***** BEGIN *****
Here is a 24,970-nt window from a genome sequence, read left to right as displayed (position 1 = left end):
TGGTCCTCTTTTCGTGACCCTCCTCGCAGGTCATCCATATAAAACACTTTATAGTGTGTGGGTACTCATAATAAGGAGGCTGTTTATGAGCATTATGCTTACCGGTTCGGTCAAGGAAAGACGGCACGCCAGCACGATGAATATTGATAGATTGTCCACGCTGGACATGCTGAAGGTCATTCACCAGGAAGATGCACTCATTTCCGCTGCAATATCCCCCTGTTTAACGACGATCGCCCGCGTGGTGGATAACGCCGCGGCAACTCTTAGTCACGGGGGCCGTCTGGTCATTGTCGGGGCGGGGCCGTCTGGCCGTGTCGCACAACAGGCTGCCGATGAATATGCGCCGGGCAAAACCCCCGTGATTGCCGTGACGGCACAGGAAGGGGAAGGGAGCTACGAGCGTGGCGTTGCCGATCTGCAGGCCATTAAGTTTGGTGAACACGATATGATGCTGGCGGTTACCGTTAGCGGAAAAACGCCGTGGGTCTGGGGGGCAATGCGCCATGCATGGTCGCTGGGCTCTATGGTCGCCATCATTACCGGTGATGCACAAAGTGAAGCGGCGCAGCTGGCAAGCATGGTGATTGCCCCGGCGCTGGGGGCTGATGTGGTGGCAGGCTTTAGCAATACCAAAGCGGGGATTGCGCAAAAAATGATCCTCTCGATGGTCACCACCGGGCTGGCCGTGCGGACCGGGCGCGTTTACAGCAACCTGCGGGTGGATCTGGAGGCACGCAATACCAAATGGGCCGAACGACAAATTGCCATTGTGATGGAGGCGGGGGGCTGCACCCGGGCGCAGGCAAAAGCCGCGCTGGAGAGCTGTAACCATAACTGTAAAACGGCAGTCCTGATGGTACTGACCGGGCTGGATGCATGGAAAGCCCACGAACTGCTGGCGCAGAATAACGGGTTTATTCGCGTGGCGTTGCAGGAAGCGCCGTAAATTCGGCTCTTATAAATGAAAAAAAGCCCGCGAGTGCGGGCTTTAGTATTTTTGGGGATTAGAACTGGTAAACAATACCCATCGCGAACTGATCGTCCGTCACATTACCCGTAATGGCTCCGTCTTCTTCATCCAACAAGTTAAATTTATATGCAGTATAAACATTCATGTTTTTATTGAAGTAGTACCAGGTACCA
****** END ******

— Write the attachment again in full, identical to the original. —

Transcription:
Here is a 24,970-nt window from a genome sequence, read left to right as displayed (position 1 = left end):
TGGTCCTCTTTTCGTGACCCTCCTCGCAGGTCATCCATATAAAACACTTTATAGTGTGTGGGTACTCATAATAAGGAGGCTGTTTATGAGCATTATGCTTACCGGTTCGGTCAAGGAAAGACGGCACGCCAGCACGATGAATATTGATAGATTGTCCACGCTGGACATGCTGAAGGTCATTCACCAGGAAGATGCACTCATTTCCGCTGCAATATCCCCCTGTTTAACGACGATCGCCCGCGTGGTGGATAACGCCGCGGCAACTCTTAGTCACGGGGGCCGTCTGGTCATTGTCGGGGCGGGGCCGTCTGGCCGTGTCGCACAACAGGCTGCCGATGAATATGCGCCGGGCAAAACCCCCGTGATTGCCGTGACGGCACAGGAAGGGGAAGGGAGCTACGAGCGTGGCGTTGCCGATCTGCAGGCCATTAAGTTTGGTGAACACGATATGATGCTGGCGGTTACCGTTAGCGGAAAAACGCCGTGGGTCTGGGGGGCAATGCGCCATGCATGGTCGCTGGGCTCTATGGTCGCCATCATTACCGGTGATGCACAAAGTGAAGCGGCGCAGCTGGCAAGCATGGTGATTGCCCCGGCGCTGGGGGCTGATGTGGTGGCAGGCTTTAGCAATACCAAAGCGGGGATTGCGCAAAAAATGATCCTCTCGATGGTCACCACCGGGCTGGCCGTGCGGACCGGGCGCGTTTACAGCAACCTGCGGGTGGATCTGGAGGCACGCAATACCAAATGGGCCGAACGACAAATTGCCATTGTGATGGAGGCGGGGGGCTGCACCCGGGCGCAGGCAAAAGCCGCGCTGGAGAGCTGTAACCATAACTGTAAAACGGCAGTCCTGATGGTACTGACCGGGCTGGATGCATGGAAAGCCCACGAACTGCTGGCGCAGAATAACGGGTTTATTCGCGTGGCGTTGCAGGAAGCGCCGTAAATTCGGCTCTTATAAATGAAAAAAAGCCCGCGAGTGCGGGCTTTAGTATTTTTGGGGATTAGAACTGGTAAACAATACCCATCGCGAACTGATCGTCCGTCACATTACCCGTAATGGCTCCGTCTTCTTCATCCAACAAGTTAAATTTATATGCAGTATAAACATTCATGTTTTTATTGAAGTAGTACCAGGTACCA